A ride to Santa Barbara could cost you your life. That was the way it was in San Luis Obispo between 1853-58.
The legendary “Joaquin Murieta” had been killed and decapitated by Capt. Harry Love and his Rangers near Arroyo de Cantua northwest of Coalinga on July 25, 1853. The California legislature eventually confirmed the bandit’s death by paying a $5,000 reward. The Chinese merchants in San Francisco awarded Love an additional $1,000 for killing a murderer of Chinese in the mother lode.
An era of peace and security should have followed. But, along El Camino Real, matters worsened.
In 1855, San Luis Obispo County clerk David Newsom’s good friend, William J. Graves, the county prosecutor, had to risk the ride to Santa Barbara. Graves had just been nominated for state senator. The Senate district encompassed San Luis Obispo, Santa Barbara and what is now Ventura counties. Graves’ supporters in Santa Barbara planned what we would call a “political fundraiser” consisting of “a parade, target shooting and dinner.” Graves invited Newsom to come along. Newsom recalled:
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“We made an early start within a few miles of the Los Alamos Ranch, stopped at a spring of water situated in a grove of trees. We ate our lunch and took a rest
“After lunch we started at full gallop. Graves would point to a gulch and say, ‘There was killed a cattle buyer, and over yonder knoll another!’ We came to a road cross beside the road. Here a whole family of Americans was killed. Our horses appeared to feel that there was danger in the air. Away they sped, not letting up until Santa Inés Mission was reached.”
The bandit Salomon Pico was blamed for many of the atrocities Graves identified. Pico was recently the subject of one of David Middlecamp’s informative and entertaining “Photos From the Vault” columns in this paper.
Pico was a familiar figure along the Central Coast during the 1840s. He was born on a rancho near present-day Salinas. His father was a soldier at the Monterey Presidio. One of his brothers, José de Jesús “Totoi” Pico, was granted the Piedra Blanca ranch, which was later purchased by George Hearst. His cousin was Pío Pico, the last governor of Mexican California.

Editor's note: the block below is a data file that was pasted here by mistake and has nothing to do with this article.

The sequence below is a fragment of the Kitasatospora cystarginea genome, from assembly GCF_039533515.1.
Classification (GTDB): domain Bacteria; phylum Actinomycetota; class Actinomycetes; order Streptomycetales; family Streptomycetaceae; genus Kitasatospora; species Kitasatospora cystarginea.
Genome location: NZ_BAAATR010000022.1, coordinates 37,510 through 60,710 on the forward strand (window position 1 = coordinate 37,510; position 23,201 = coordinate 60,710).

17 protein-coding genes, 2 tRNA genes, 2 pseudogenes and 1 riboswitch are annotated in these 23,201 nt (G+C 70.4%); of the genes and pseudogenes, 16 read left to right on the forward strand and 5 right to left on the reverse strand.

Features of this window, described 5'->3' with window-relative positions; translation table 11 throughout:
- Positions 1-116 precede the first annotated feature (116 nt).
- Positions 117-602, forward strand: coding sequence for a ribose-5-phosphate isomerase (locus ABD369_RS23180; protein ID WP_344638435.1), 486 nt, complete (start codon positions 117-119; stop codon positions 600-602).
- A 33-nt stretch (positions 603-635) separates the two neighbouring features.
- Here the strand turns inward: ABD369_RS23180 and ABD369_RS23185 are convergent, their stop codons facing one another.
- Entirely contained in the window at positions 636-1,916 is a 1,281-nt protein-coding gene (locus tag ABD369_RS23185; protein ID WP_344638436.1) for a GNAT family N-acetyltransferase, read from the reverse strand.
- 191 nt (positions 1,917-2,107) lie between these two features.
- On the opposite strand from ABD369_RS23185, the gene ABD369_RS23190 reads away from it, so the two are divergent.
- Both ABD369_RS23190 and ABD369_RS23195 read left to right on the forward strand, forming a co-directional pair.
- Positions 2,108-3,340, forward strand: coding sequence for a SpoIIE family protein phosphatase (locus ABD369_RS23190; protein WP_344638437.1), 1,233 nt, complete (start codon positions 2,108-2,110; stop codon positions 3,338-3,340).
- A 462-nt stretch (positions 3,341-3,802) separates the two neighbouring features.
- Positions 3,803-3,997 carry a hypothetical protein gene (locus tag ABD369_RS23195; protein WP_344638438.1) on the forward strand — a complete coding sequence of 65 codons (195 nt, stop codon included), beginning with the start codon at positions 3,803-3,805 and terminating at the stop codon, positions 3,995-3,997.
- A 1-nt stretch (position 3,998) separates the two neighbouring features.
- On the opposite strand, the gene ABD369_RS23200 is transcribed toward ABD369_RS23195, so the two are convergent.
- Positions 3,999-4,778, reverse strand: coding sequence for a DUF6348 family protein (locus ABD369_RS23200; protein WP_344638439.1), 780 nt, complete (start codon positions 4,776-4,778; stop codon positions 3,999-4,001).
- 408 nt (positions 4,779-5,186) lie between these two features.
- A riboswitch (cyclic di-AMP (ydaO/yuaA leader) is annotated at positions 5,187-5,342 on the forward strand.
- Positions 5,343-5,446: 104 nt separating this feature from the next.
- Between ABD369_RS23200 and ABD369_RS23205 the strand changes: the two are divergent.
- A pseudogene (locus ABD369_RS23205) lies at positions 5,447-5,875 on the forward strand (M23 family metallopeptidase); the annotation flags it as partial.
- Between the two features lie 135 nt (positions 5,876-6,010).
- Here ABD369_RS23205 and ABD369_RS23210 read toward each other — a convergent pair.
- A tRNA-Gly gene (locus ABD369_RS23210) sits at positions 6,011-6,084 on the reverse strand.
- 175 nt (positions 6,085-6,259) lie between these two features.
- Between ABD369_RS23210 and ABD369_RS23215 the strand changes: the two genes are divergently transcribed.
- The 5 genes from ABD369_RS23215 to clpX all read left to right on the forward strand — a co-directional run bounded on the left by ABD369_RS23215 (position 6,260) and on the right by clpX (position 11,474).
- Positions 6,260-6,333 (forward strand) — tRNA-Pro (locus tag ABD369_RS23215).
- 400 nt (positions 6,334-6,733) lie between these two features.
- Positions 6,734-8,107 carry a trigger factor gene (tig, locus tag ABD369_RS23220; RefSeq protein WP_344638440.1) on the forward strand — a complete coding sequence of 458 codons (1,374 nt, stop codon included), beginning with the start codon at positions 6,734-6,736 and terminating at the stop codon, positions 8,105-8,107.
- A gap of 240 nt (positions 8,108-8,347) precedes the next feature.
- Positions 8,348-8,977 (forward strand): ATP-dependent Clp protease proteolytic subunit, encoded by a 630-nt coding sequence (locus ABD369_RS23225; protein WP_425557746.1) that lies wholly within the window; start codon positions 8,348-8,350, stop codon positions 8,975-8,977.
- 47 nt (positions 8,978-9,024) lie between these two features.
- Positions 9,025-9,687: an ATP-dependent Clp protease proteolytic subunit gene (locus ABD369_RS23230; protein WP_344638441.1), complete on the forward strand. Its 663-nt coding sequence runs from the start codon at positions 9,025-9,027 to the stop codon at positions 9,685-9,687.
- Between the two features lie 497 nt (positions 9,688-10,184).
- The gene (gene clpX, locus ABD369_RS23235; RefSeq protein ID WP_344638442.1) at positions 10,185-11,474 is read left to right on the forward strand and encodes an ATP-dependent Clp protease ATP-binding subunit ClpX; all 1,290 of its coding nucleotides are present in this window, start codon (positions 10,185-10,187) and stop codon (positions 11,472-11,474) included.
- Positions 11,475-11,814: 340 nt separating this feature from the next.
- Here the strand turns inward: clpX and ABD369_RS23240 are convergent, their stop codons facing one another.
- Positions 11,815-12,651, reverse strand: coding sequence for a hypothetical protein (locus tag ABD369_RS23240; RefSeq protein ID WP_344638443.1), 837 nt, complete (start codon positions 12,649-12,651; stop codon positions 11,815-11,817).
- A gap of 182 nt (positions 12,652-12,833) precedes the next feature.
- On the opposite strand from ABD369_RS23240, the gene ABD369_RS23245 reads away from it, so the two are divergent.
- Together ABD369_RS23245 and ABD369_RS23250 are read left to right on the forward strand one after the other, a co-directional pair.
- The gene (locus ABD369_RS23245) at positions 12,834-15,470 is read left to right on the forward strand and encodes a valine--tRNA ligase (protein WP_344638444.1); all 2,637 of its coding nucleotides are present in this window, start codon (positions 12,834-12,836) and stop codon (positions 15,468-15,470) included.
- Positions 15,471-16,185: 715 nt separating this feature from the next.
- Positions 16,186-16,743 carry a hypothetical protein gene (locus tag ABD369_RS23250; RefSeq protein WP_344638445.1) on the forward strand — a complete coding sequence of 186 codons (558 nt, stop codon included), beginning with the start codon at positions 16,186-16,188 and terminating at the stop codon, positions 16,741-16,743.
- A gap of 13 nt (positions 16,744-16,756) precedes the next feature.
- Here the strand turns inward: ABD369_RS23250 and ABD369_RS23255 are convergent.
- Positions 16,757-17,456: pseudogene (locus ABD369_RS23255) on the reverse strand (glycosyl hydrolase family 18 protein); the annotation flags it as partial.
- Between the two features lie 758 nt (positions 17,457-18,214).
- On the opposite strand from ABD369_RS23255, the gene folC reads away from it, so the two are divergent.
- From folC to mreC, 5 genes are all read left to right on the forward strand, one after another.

Salomon Pico was given a 58,000-acre land grant in what is now Stanislaus County. In the summer of 1848, his lands were overrun by would-be miners seeking gold. His wife, Juana, was either injured or contracted one of the water-born diseases brought on by the Gold Rush. She died possibly in the hands of an American doctor in Monterey on Nov. 19, 1848.
Salomon Pico is said to have vowed to take revenge on the “gringos.”
He moved to the Los Alamos area as a cattle buyer in 1849. He reputedly made a career of nighttime raids on gringo cattle buyers carrying saddlebags filled with gold to buy herds of cattle in the “cow counties” of Southern California. Parties of buyers passing through San Luis Obispo were never seen again.
Salomon Pico’s career along the Central Coast ended in June of 1851 when he was involved in the murder of John Caldwell, a mail carrier in the lower Salinas Valley. Pico and William Otis Hall, his American partner, were captured by a vigilante committee. Hall was hung, but because of the influence of Pío Pico, now the most influential businessman in Los Angeles, Salomon was freed on bail.
Thereafter, he decided to stay in the Los Angeles vicinity, sometime fleeing to Baja California, where he was executed in 1860.
But even after his departure, the El Camino Real remained unsafe. Graves and Newsom clearly feared for their lives as they quickly rode to Santa Barbara in 1855.
Who were the new culprits?
Dan Krieger’s column is special to The Tribune. He is a professor emeritus of history at Cal Poly and president of the California Mission Studies Association.